If you’ve always thought your business forecast and your business budget are one in the same, we have good news: You’re not alone.
Whether your business is big or small, it’s important to have an accurate forecast and budget. That’s because both of them work together, helping you reach your ultimate goal—financial prosperity. But while equally important, forecasts and budgets are actually two very different financial animals. A budget is a plan built to determine how you want to grow your company. It doesn’t predict what will happen, but instead outlines what you want to happen. A forecast predicts what your financials will look like months—or even years—from now. These estimates are rooted in historical data and growth rates.
Still confused? Let’s dig into some of the main differences between budgeting and forecasting—and why you should introduce them into your business plan right now.
Your business budget is a roadmap marked with your final destination. In other words, it shows where you want to go during the upcoming fiscal year—and how to get there.
Budgets are usually created and evaluated once a year. The end product will show your business’ current financial position, cash flows, and goals by estimating incurred expenses and the amount of revenue needed to stay on track and fiscally sound. Put simply, budgeting creates a benchmark so you can measure your business’ progress and performance.
Is revenue on track with the budget? Are you at risk of not meeting goals? All of these questions can be measured by frequently checking against your budget.
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Here’s Why Budgeting Matters
A budget is your business plan. It maps out where you want to be in the next one, two, or even five years. Without it, it’s hard to measure success. Setting and sticking to a budget is a great way to make sure your team is always investing in the things you’ve decided will make you successful, and making real progress to that goal.
Budgeting Best Practices
Are you ready to build out your budget? Here are a few things to consider to sharpen this necessary tool:
Be realistic when projecting your future cash-flow.
Your revenue forecasts will fuel a lot of this (more to come on this later), but you can never be 100% certain that prediction will materialize. It’s usually best to be conservative.
Understand the difference between essential and non-essential expenses.
Office space rent, electricity, employee salaries? Definite must-haves. Weekly in-office La Croix deliveries and first-class business trips? Not so much.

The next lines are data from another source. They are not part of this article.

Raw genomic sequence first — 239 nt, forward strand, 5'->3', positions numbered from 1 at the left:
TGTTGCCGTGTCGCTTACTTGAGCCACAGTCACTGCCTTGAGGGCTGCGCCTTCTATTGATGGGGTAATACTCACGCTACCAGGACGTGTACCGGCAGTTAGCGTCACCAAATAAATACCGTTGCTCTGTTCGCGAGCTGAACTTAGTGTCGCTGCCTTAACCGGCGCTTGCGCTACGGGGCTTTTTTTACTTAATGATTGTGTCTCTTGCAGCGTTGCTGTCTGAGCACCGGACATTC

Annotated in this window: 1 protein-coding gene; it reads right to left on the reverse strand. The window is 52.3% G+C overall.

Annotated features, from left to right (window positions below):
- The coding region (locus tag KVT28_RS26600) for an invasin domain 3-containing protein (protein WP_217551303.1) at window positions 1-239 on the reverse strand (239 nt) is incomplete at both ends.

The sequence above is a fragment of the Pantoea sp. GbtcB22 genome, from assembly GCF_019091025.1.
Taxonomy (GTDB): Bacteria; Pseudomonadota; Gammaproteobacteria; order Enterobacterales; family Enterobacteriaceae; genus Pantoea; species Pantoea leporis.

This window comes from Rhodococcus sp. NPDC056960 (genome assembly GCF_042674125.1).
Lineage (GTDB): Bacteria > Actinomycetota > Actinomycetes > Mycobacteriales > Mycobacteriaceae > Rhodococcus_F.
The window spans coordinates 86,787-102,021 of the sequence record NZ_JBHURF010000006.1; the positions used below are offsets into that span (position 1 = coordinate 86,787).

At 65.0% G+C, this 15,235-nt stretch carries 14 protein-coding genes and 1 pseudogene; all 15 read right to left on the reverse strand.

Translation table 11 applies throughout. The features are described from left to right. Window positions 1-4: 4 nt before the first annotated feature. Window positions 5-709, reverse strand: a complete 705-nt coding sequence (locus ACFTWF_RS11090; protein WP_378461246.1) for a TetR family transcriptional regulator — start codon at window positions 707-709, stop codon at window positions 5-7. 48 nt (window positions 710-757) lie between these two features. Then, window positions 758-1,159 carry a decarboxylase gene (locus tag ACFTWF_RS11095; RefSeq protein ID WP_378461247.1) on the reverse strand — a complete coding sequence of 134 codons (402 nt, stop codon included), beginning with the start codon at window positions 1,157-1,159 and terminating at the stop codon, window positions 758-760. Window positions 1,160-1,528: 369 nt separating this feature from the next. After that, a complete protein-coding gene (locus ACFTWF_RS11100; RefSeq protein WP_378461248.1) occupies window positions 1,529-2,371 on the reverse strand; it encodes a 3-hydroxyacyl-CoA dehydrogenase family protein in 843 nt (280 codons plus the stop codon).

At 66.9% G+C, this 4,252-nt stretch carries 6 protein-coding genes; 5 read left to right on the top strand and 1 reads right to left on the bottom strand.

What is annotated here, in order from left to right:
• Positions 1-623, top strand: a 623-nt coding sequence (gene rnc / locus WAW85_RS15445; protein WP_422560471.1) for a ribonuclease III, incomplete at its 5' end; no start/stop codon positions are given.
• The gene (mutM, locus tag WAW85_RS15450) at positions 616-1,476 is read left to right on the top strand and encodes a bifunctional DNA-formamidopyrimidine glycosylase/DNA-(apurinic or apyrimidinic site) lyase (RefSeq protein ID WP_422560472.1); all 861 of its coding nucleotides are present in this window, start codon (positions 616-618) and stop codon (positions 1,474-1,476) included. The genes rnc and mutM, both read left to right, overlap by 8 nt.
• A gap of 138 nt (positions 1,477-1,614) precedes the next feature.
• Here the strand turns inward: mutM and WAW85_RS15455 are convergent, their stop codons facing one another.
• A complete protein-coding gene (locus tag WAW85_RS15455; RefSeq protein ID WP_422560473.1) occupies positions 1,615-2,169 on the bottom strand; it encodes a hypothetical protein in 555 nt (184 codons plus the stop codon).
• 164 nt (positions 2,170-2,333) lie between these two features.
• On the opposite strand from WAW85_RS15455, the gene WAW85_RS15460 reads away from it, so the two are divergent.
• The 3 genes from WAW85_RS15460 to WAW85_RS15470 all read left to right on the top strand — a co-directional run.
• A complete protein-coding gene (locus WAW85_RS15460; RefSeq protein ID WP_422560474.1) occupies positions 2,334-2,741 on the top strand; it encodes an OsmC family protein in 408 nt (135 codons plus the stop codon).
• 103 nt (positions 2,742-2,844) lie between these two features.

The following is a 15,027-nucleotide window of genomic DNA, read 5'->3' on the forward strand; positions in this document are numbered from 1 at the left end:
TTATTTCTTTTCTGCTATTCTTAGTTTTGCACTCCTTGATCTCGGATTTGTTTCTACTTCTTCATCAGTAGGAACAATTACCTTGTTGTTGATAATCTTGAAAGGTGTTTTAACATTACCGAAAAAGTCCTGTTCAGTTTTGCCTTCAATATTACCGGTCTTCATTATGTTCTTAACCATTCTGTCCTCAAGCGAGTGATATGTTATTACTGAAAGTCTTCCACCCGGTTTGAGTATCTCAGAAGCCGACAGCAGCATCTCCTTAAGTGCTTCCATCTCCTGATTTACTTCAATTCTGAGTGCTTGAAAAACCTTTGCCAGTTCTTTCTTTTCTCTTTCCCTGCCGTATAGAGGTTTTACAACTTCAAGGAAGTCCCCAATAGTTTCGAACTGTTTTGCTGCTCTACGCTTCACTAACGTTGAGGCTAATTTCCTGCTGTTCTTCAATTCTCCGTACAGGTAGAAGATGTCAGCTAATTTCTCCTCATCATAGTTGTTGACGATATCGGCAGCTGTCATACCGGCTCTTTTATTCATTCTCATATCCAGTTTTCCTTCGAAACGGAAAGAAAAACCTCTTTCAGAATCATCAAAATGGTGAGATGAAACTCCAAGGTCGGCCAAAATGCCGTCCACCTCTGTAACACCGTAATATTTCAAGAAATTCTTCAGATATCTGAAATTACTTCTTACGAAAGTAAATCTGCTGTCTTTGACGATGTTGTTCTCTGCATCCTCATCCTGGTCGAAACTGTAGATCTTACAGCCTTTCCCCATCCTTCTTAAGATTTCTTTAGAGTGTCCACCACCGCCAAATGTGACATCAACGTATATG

Do your future self a favor.
Make sure you’re giving your business some cushion. Consider incorporating cash reserves into your budget so you’ll have extra profits should things get a little rocky.
Think of a forecast as the guide that helps you reach your business goals. It gives you a data-based take on where your business is actually going. This helps you effectively prepare for what’s to come and conquer any challenges head-on. And here’s where everything comes full circle: Your budget is built around these predictions, so you can rest easy knowing you’re prepared for whatever comes your way.
Here’s Why Forecasting Matters
Your forecast gives your business agility. Fueled by real-time data, a forecast grounds your predictions in reality so you can make smarter business decisions. And unlike budgets, a forecast also helps you react and adjust to change. For example, maybe you forecasted business growth on retaining that one large client. Things don’t go quite as planned and the agreement falls through. You can quickly adjust your forecast to compensate for the loss.
Forecasting Best Practices
Things can change fast. Here’s how to ensure you’re prepared for any and all scenarios:
Keep your forecasting ongoing.
When it comes to forecasts, you can’t really set it and forget it. Make sure you’re checking in with key stakeholders often and regularly forecasting to make adjustments to spending throughout the year.
Make sure you’re accounting for every possible outcome.
You can build out several forecasts to reflect a range of possible outlooks (optimistic, pessimistic and most plausible). For example, how will you handle an unexpectedly slow month in sales?
Have a plan in place for whatever outcome materializes.
With several forecasts, there are several possibilities. Make sure you’re prepared for whatever life throws at you.
Are You Ready to Set Your Business Up for Success?
While the difference between a budget and a forecast seems bigger than you might have thought, both are important elements in safeguarding your business. So what’s next? Make sure you have the right tools in place to accurately understand where your business is and where it’s going.
Consulting accountant experts is a good place to start when looking to gather the right insights. Request a demo with ScaleFactor today to learn just how financial and accounting software can help you build smart budgets and forecasts.